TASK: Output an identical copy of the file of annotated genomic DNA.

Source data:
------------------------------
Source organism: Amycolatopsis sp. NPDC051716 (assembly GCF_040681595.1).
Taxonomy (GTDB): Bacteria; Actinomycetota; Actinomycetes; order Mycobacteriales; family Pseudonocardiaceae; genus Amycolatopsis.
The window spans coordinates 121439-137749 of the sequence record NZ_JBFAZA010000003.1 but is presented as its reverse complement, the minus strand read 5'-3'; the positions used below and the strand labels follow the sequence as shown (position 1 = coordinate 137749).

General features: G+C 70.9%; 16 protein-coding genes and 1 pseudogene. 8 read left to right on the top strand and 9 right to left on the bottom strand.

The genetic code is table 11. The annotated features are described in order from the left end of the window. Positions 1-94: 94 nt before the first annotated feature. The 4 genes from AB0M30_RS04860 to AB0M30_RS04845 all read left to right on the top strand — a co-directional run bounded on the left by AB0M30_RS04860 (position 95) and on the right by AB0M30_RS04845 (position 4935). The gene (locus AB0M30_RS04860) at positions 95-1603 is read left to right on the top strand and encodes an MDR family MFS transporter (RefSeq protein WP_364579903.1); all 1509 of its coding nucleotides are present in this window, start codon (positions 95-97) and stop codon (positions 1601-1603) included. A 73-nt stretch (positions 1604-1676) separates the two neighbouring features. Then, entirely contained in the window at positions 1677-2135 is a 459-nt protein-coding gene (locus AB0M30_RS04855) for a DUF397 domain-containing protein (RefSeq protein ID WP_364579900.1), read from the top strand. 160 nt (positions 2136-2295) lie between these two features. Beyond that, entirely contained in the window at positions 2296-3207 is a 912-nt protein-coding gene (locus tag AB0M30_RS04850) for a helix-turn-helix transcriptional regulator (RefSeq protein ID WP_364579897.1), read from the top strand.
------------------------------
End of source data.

Source organism: Amycolatopsis sp. NPDC051716 (assembly GCF_040681595.1).
Taxonomy (GTDB): Bacteria; Actinomycetota; Actinomycetes; order Mycobacteriales; family Pseudonocardiaceae; genus Amycolatopsis.
The window spans coordinates 121439-137749 of the sequence record NZ_JBFAZA010000003.1 but is presented as its reverse complement, the minus strand read 5'-3'; the positions used below and the strand labels follow the sequence as shown (position 1 = coordinate 137749).

General features: G+C 70.9%; 16 protein-coding genes and 1 pseudogene. 8 read left to right on the top strand and 9 right to left on the bottom strand.

The genetic code is table 11. The annotated features are described in order from the left end of the window. Positions 1-94: 94 nt before the first annotated feature. The 4 genes from AB0M30_RS04860 to AB0M30_RS04845 all read left to right on the top strand — a co-directional run bounded on the left by AB0M30_RS04860 (position 95) and on the right by AB0M30_RS04845 (position 4935). The gene (locus AB0M30_RS04860) at positions 95-1603 is read left to right on the top strand and encodes an MDR family MFS transporter (RefSeq protein WP_364579903.1); all 1509 of its coding nucleotides are present in this window, start codon (positions 95-97) and stop codon (positions 1601-1603) included. A 73-nt stretch (positions 1604-1676) separates the two neighbouring features. Then, entirely contained in the window at positions 1677-2135 is a 459-nt protein-coding gene (locus AB0M30_RS04855) for a DUF397 domain-containing protein (RefSeq protein ID WP_364579900.1), read from the top strand. 160 nt (positions 2136-2295) lie between these two features. Beyond that, entirely contained in the window at positions 2296-3207 is a 912-nt protein-coding gene (locus tag AB0M30_RS04850) for a helix-turn-helix transcriptional regulator (RefSeq protein ID WP_364579897.1), read from the top strand.